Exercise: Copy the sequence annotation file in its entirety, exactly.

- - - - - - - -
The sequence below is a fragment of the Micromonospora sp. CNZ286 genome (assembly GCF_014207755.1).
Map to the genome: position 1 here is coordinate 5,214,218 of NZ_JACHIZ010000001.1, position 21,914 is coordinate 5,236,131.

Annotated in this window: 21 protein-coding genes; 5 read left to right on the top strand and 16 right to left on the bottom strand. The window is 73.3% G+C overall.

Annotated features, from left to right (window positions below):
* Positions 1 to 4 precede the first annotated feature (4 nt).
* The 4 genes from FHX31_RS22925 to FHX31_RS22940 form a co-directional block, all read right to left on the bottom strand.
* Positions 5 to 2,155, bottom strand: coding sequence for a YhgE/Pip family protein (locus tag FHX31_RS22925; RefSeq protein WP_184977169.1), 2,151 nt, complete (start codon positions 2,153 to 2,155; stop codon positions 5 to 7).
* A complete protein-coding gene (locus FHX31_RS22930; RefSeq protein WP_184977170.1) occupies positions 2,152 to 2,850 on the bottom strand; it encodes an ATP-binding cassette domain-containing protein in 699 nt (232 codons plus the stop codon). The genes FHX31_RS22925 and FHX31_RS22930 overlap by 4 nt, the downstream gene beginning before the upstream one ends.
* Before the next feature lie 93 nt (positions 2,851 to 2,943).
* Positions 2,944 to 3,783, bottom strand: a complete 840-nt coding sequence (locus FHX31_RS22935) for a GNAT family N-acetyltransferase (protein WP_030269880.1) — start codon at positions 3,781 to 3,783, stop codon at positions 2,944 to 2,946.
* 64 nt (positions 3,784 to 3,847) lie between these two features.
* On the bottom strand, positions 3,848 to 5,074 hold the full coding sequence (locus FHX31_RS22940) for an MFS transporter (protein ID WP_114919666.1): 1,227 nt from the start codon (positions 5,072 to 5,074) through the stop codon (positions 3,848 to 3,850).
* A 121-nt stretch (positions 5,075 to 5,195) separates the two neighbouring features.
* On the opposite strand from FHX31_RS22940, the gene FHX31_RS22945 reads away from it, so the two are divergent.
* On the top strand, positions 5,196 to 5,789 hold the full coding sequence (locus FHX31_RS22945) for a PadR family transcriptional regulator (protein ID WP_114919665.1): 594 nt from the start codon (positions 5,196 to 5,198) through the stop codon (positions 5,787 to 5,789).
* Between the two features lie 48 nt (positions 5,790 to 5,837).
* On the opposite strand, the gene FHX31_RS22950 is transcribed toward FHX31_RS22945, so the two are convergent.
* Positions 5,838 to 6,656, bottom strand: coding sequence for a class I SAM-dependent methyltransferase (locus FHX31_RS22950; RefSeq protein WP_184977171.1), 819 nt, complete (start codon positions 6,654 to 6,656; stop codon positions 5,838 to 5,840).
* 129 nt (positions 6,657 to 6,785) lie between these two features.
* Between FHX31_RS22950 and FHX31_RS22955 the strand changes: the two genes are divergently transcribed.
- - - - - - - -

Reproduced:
The sequence below is a fragment of the Micromonospora sp. CNZ286 genome (assembly GCF_014207755.1).
Map to the genome: position 1 here is coordinate 5,214,218 of NZ_JACHIZ010000001.1, position 21,914 is coordinate 5,236,131.

Annotated in this window: 21 protein-coding genes; 5 read left to right on the top strand and 16 right to left on the bottom strand. The window is 73.3% G+C overall.

Annotated features, from left to right (window positions below):
* Positions 1 to 4 precede the first annotated feature (4 nt).
* The 4 genes from FHX31_RS22925 to FHX31_RS22940 form a co-directional block, all read right to left on the bottom strand.
* Positions 5 to 2,155, bottom strand: coding sequence for a YhgE/Pip family protein (locus tag FHX31_RS22925; RefSeq protein WP_184977169.1), 2,151 nt, complete (start codon positions 2,153 to 2,155; stop codon positions 5 to 7).
* A complete protein-coding gene (locus FHX31_RS22930; RefSeq protein WP_184977170.1) occupies positions 2,152 to 2,850 on the bottom strand; it encodes an ATP-binding cassette domain-containing protein in 699 nt (232 codons plus the stop codon). The genes FHX31_RS22925 and FHX31_RS22930 overlap by 4 nt, the downstream gene beginning before the upstream one ends.
* Before the next feature lie 93 nt (positions 2,851 to 2,943).
* Positions 2,944 to 3,783, bottom strand: a complete 840-nt coding sequence (locus FHX31_RS22935) for a GNAT family N-acetyltransferase (protein WP_030269880.1) — start codon at positions 3,781 to 3,783, stop codon at positions 2,944 to 2,946.
* 64 nt (positions 3,784 to 3,847) lie between these two features.
* On the bottom strand, positions 3,848 to 5,074 hold the full coding sequence (locus FHX31_RS22940) for an MFS transporter (protein ID WP_114919666.1): 1,227 nt from the start codon (positions 5,072 to 5,074) through the stop codon (positions 3,848 to 3,850).
* A 121-nt stretch (positions 5,075 to 5,195) separates the two neighbouring features.
* On the opposite strand from FHX31_RS22940, the gene FHX31_RS22945 reads away from it, so the two are divergent.
* On the top strand, positions 5,196 to 5,789 hold the full coding sequence (locus FHX31_RS22945) for a PadR family transcriptional regulator (protein ID WP_114919665.1): 594 nt from the start codon (positions 5,196 to 5,198) through the stop codon (positions 5,787 to 5,789).
* Between the two features lie 48 nt (positions 5,790 to 5,837).
* On the opposite strand, the gene FHX31_RS22950 is transcribed toward FHX31_RS22945, so the two are convergent.
* Positions 5,838 to 6,656, bottom strand: coding sequence for a class I SAM-dependent methyltransferase (locus FHX31_RS22950; RefSeq protein WP_184977171.1), 819 nt, complete (start codon positions 6,654 to 6,656; stop codon positions 5,838 to 5,840).
* 129 nt (positions 6,657 to 6,785) lie between these two features.
* Between FHX31_RS22950 and FHX31_RS22955 the strand changes: the two genes are divergently transcribed.